I wrote this in 2015 here:
Emotional intelligence is a better predictor of pastoral success than straight As on a seminary transcript. Emotionally intelligent people better manage their stress, diffuse anxiety, and promote a climate of optimism and adaptability which makes people feel more innovative. It’s science, people.
EQ continues to be the most essential personality characteristic of an effective pastor. A self-aware leader understands their actual strengths and weaknesses, blind spots, and purpose.
Although many of us know the work of Ronald Heifetz, I’d never heard the term AQ until reading this book by Alan Murray. While we might be aware of the importance of being adaptable – especially after/during a pandemic, congregations hoping to transition into impactful mid-21st Century ministry need to find leaders with a high AQ.
Or maybe congregations don’t want that.
At the risk of over-simplifying the Pastor Nominating Process, I believe – very generally speaking – there are three kinds of pastors seeking ministry positions in these days:
Those with a high IQ – They are smart enough to do theological graduate work – and in my denomination – they can exegete scripture in ancient Hebrew and Koine Greek. They are well-read and have gifts in teaching, preaching, and general leadership. Extra points if your resume includes an Ivy League School. “Our pastor went to Yale.”
Those with high EQ – They communicate well, play well with others, and know how to read the room. They are self-aware and empathetic and able to succeed relationally. They handle conflict with poise and adversity with a positive spirit.
Those with high AQ – They are not only well-read about adaptive leadership, they are not only relationally gifted enough to talk about adaptive leadership, but they can actually do adaptive leadership. They are not afraid to try and fail, to unlearn and relearn, to pivot – our favorite pandemic leadership word.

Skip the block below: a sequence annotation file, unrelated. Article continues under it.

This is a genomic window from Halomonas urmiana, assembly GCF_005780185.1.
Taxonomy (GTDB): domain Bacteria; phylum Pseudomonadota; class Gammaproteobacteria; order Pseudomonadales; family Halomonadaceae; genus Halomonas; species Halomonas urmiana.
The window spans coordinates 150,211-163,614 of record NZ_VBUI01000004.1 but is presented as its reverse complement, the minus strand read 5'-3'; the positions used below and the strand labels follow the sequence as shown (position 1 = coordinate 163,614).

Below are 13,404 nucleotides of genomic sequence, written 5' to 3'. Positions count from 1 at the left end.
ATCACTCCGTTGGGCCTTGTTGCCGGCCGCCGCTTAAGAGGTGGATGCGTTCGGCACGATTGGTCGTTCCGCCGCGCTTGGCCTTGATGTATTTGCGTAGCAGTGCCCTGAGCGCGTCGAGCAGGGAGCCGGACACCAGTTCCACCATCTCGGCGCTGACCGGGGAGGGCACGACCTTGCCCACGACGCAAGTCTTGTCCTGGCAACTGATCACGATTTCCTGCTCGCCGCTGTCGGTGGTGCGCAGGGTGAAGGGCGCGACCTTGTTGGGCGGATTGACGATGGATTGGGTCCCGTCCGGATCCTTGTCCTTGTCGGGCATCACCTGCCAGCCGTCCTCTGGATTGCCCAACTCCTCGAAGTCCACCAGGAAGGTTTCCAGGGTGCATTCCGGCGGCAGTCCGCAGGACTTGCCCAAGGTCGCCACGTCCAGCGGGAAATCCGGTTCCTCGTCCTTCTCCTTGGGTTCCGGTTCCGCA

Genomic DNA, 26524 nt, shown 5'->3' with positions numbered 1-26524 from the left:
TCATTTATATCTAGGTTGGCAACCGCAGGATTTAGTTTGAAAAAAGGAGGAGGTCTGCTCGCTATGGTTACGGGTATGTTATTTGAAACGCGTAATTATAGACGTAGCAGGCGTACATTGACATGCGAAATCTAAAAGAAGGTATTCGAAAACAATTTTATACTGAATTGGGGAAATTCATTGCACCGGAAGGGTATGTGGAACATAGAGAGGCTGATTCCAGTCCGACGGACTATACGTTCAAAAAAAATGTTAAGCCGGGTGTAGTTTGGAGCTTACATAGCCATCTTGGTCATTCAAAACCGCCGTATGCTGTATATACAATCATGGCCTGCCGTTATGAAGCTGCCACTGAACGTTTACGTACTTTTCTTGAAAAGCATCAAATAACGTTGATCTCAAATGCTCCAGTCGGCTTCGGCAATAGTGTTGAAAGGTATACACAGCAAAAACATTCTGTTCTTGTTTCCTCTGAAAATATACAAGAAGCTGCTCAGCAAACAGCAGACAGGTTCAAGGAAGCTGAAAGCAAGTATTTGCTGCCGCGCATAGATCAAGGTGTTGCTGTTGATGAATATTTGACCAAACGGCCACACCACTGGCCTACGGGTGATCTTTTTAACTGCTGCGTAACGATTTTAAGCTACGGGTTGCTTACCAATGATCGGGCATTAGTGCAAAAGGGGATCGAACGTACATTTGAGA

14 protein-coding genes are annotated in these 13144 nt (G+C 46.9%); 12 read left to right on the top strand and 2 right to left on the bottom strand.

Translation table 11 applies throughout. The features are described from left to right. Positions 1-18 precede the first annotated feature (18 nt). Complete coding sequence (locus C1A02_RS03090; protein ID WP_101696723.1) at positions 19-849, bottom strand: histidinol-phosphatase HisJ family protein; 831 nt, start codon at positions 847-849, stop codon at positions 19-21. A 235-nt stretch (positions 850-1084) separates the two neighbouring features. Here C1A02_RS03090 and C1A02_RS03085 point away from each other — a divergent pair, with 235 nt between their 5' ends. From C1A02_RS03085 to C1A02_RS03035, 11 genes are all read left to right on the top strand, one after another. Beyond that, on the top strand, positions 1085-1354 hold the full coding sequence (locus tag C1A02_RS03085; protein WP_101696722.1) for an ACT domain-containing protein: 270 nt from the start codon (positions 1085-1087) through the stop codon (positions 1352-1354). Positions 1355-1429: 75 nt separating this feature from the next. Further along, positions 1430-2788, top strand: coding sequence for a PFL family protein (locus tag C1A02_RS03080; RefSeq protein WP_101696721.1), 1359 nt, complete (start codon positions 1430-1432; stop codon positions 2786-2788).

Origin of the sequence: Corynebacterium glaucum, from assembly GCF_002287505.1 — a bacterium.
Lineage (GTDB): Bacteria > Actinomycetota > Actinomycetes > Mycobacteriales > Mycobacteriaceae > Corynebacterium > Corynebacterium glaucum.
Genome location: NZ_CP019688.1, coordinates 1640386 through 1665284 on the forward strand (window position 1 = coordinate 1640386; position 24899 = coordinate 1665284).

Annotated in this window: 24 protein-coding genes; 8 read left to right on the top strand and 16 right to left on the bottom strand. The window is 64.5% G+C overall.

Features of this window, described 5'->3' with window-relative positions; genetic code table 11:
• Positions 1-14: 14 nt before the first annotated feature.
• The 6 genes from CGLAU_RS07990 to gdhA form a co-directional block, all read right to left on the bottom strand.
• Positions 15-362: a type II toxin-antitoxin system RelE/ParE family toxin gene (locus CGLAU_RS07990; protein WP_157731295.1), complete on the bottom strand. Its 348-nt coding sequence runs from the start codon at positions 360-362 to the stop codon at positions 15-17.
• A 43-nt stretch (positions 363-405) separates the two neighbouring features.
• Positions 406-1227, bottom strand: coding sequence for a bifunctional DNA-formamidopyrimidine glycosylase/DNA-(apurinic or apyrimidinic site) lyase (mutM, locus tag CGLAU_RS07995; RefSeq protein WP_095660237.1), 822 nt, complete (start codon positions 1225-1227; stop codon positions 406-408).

According to the chart above which I found here, there is also the PQ which is “performance quotient” or what a person is actually achieving.
All this talk of achievement is a tricky one in that being a “successful spiritual leader” means different things to different people. Is a successful spiritual leader one who is beloved by their congregation because the pastor’s like God to them? Is a successful spiritual leader one who doubles the size of the membership? Is a successful spiritual leader a builder who led the sanctuary renovation and added a new gym? Is the successful spiritual leader one who equips the saints for ministry – whether those saints are members of the church or preschool parents or scout troop members or neighbors who drop by the food pantry?
Some people naturally have a high AQ and others of us can learn how to have a high AQ. This is a rich and exciting time to learn these skills whether we are pastors, bankers, bakers, or dairy farmers. These times call for joyful adaptability. Who’s with me?